COMPARATIVE STUDY
JOURNAL ARTICLE
RESEARCH SUPPORT, U.S. GOV'T, NON-P.H.S.
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Effectiveness and complications associated with 2 vasectomy occlusion techniques.

Journal of Urology 2002 December
PURPOSE: We compared the effectiveness and complications associated with 2 common vasectomy occlusion techniques, namely clipping and excision of a small vas segment and thermal cautery with fascial interposition and an open testicular end.

MATERIALS AND METHODS: We retrospectively reviewed the computerized records of 3,761 men who underwent initial vasectomy at a single university hospital family planning clinic and at 2 private clinics in the Quebec City, Canada area, including concurrent and historical controls. All procedures were performed by 1 surgeon, who used the scalpel-free technique to expose the vas.

RESULTS: The risk of vas occlusion failure in men with at least 1 semen analysis was much greater in the clipping and excision group than in the cautery, interposition and open testicular end group (126 of 1,453 or 8.7% versus 3 of 1,165 or 0.3%, OR 37, 95% CI 12 to 116). Medical consultations for hematoma or infection were more frequent in the cautery group (28 of 1,721 cases or 1.6% versus 10 of 2,040 or 0.5%, OR 3.4, 95% CI 1.6 to 6.9). Consultations for noninfectious pain were similar for the 2 techniques (71 of 1,721 cases or 4.1% versus 72 of 2,040 or 3.5%, OR 1.2, 95% CI 0.8 to 1.6).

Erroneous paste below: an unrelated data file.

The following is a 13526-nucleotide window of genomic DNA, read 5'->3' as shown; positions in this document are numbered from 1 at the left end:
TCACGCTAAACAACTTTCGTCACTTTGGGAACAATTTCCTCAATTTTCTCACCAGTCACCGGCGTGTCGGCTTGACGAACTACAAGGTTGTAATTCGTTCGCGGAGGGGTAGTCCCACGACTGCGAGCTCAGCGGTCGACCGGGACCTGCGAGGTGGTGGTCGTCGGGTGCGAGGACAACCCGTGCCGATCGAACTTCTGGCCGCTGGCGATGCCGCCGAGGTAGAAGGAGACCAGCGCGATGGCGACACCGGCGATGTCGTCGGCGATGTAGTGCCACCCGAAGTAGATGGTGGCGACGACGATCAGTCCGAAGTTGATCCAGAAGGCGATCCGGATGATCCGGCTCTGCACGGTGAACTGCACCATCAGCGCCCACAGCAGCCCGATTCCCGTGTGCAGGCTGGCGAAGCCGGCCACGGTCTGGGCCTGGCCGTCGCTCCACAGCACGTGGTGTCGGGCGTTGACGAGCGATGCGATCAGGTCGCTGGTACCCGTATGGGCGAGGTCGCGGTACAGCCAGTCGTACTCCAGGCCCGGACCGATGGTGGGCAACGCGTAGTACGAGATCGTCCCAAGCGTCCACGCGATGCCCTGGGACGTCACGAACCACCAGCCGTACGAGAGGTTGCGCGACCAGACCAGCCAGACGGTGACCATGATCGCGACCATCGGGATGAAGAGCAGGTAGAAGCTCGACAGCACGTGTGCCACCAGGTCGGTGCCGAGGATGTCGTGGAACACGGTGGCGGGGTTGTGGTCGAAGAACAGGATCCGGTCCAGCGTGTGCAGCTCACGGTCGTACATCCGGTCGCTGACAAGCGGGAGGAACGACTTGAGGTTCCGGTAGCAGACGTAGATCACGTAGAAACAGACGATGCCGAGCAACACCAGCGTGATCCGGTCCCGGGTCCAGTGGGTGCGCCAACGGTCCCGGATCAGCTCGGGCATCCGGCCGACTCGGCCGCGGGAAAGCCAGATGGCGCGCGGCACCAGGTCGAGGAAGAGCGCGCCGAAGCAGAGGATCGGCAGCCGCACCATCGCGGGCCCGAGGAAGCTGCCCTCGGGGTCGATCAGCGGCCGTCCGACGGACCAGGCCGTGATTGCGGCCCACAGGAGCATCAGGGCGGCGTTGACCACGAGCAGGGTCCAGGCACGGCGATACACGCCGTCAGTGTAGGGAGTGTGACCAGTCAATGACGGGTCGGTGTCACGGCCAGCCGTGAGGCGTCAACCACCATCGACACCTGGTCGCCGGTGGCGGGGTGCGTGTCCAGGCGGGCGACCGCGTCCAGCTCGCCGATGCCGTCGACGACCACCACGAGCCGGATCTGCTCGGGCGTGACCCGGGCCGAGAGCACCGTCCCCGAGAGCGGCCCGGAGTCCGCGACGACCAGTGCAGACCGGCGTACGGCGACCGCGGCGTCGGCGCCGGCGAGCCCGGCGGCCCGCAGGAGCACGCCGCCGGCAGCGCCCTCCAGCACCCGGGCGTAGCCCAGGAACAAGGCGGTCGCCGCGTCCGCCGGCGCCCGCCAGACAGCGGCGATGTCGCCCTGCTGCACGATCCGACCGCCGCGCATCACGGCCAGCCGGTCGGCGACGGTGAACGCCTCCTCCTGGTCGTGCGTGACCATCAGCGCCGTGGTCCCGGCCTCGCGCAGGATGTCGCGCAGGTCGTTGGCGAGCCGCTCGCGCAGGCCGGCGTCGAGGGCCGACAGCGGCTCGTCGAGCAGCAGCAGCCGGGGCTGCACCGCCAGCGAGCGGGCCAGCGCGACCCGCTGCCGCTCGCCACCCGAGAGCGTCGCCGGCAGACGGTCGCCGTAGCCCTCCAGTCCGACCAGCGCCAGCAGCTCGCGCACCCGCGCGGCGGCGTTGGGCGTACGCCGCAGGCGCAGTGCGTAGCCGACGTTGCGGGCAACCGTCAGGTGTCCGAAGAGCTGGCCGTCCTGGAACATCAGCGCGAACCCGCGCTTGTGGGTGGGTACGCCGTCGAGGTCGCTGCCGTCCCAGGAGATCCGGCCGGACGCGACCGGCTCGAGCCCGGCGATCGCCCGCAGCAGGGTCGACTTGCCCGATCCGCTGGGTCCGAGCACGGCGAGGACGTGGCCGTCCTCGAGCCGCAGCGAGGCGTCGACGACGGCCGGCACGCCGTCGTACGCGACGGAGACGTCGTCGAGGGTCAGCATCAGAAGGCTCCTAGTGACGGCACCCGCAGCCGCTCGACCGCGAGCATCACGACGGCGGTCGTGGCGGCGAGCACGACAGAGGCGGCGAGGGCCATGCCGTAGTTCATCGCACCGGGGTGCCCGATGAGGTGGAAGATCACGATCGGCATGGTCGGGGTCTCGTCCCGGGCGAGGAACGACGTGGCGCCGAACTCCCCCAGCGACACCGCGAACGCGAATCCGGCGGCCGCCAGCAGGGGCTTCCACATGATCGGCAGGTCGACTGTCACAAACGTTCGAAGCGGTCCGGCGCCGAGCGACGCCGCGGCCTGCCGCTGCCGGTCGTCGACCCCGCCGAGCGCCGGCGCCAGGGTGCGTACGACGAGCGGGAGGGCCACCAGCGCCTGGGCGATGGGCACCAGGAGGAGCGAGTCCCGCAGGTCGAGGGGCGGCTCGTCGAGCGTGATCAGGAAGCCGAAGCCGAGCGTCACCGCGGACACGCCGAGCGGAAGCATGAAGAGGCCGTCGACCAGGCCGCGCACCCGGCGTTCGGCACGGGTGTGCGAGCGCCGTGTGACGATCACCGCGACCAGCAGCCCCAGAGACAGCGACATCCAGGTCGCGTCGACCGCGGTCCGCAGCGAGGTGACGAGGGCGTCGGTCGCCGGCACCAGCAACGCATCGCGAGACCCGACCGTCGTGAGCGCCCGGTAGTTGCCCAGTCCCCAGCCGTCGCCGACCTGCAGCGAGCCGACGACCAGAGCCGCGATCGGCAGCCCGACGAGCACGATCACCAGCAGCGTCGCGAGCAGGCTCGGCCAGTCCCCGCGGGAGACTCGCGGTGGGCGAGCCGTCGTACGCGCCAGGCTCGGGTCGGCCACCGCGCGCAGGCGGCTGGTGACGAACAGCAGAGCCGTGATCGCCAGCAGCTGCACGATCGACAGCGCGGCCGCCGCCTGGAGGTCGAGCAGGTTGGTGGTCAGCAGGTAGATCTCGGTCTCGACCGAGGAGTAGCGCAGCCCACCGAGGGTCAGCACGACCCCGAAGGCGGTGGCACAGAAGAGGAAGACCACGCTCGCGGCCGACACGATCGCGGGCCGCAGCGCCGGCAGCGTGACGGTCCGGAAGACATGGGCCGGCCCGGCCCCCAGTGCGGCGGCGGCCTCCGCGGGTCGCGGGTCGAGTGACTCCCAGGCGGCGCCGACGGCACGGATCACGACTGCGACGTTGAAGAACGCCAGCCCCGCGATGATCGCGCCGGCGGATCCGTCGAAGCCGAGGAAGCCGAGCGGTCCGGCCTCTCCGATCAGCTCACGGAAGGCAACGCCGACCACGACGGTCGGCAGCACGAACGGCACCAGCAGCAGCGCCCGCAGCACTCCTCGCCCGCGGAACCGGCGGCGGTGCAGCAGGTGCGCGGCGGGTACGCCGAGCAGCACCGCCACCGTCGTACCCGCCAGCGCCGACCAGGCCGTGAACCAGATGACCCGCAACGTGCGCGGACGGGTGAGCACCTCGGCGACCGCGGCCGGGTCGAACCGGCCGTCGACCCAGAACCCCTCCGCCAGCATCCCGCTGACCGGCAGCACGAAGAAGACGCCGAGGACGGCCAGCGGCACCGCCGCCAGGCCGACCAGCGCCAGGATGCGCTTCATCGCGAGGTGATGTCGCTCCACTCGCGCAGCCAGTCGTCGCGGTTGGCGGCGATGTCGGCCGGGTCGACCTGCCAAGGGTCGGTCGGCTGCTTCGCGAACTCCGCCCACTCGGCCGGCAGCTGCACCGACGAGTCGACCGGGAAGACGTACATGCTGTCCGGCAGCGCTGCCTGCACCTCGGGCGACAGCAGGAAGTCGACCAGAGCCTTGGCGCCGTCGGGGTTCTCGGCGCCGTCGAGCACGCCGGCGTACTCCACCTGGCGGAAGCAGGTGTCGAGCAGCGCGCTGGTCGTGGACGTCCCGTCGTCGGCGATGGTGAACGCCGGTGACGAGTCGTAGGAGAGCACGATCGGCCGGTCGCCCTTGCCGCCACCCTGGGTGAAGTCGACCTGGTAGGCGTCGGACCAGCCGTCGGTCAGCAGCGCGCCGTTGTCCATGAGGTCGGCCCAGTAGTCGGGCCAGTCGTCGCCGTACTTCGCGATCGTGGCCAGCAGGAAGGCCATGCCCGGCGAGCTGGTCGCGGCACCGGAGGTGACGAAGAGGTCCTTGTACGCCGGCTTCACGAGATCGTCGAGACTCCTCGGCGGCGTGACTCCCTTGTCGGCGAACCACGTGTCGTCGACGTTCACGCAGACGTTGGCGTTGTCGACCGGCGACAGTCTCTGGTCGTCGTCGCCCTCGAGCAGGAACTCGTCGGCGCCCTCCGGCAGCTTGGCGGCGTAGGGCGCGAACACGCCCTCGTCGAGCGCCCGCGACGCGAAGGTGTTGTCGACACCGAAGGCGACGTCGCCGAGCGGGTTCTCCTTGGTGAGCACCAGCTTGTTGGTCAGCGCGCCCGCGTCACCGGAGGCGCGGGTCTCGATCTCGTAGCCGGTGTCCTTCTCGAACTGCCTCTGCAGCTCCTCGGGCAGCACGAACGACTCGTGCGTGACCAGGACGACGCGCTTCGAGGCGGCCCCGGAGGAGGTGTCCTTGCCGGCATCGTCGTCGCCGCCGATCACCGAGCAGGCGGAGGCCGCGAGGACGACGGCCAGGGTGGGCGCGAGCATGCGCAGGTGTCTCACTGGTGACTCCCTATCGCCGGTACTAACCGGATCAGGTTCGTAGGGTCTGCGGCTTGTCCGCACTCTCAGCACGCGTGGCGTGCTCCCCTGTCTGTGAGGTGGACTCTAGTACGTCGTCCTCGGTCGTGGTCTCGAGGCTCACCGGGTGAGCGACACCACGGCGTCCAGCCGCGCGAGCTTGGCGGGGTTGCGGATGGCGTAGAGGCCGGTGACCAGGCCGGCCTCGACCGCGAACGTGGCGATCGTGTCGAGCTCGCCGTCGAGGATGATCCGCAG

CONCLUSIONS: Cautery and interposition with an open testicular end are much more effective than clipping and excision. The effectiveness and morbidity associated with the components of the cautery, interposition and open testicular end technique need further evaluation.

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